Carl Cincinnato

Among the wave of new treatment classes, devices and medicines currently in development are ditans and gepants. Learn more about how these breakthrough treatments are different, how well they work, and when they will arrive with our next featured expert.

Professor Uwe Reuter is a professor of neurology at Charité University Hospital of Berlin, specializing in the role of CGRP in primary headaches. Dr. Reuter is a graduate of Johannes Gutenberg-Universität Mainz. He completed three years of postdoctoral studies at Harvard Medical School. At Harvard, Dr. Reuter focused on basic research in primary headaches and migraine aura. He continues his clinical practice and research in basic and clinical headaches. Dr. Reuter is a member of several national and international headache organizations, and currently serves as a board member of the European Headache Federation.

What are ditans and how are they different from triptans?

Dr. Reuter: “They’re very different drugs. You can say that a ditan is the sister to a triptan, and the major differences are that ditans penetrate into the central nervous system, meaning they go across the blood-brain barrier right into your brain and they get into the brain. Also, they don’t have vasoconstricting activity, meaning they don’t constrict your vessels around your heart, which is a theoretical possibility with the triptans. There’s still that possibility, and we are looking for drugs that avoid vascular action, so that’s why a ditan might be an advantage to the patient. And the results you see with ditans are typically in the range of what we see with triptans. So these drugs are not much better but also not much worse. They’re simply a different opportunity for patients who can’t tolerate triptans, who don’t respond to triptans, or who don’t like the feeling of taking a triptan.”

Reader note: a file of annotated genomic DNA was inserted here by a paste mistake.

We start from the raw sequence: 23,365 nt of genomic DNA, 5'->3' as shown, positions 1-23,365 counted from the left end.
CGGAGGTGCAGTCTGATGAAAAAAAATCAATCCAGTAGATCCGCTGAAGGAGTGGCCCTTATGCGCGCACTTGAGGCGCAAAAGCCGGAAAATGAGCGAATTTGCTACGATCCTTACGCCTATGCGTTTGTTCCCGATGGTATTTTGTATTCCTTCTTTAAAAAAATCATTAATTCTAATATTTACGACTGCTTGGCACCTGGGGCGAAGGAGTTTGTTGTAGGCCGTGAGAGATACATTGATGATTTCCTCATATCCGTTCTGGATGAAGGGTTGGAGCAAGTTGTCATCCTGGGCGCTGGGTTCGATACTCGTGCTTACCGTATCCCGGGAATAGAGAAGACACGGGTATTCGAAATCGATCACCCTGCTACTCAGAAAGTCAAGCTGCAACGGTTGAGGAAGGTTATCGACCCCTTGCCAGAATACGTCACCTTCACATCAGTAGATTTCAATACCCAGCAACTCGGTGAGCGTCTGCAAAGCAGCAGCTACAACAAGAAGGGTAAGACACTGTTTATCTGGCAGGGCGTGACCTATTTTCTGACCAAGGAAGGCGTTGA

What are gepants and how do they differ from triptans and ditans?

Dr. Reuter: “Gepants is a class of drug that targets the CGRP receptor. This is a CGRP (calcitonin gene-related peptide) receptor antagonist. So it blocks the CGRP receptor. Most likely you can use gepants for acute treatment and also for prevention. They work in the CGRP system and, of course, the adverse event profile is also very different again because they target different structures. And the adverse event profile of the gepants is very, very, very mild. We don’t see central nervous system side effects. We don’t see chest tightness. We don’t see cardiovascular side effects. From a side effect profile, these gepants are very, very mild drugs. Gepants are also well in range for acute migraine treatment as the triptans are. Basically, you don’t see much of a difference in terms of efficacy. Certainly not an improvement in terms of efficacy rates.”

How will the ditans and gepants be released around the world?

Dr. Reuter: “I think it certainly varies. It’s probably earlier in the U.S. than in Europe, because in Europe we live in socialized health insurance systems. In order to be reinsured for a new drug, you have to show superiority to the existing therapies, and actually that is very difficult to do for every class of pain medications. That’s also a challenge for a ditan or a gepant to do. In the U.S., you don’t have the requirements, you just need to show efficacy over placebo, which I think is the right approach. Then you have the drug available and you can prescribe it as a doctor. But in Europe you have a different system.

Watch the full interview to find out:

What is a ditan?
Is a ditan used for prevention or acute migraine treatment?
How will ditans be administered?
How do ditans differ from triptans?
What is a gepant?
Is a gepant used for prevention or acute migraine treatment?
How are these treatments different from existing medications?
Will they require a prescription?
How expensive are they likely to be?
Who is ideally suited to try these new drugs?
What side effects do ditans and gepants cause?
When will these new medications be available?

Watch Dr. Uwe Reuter’s interview preview here or order it as part of the Migraine World Summit package from this page.

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Posted in: Migraine Education

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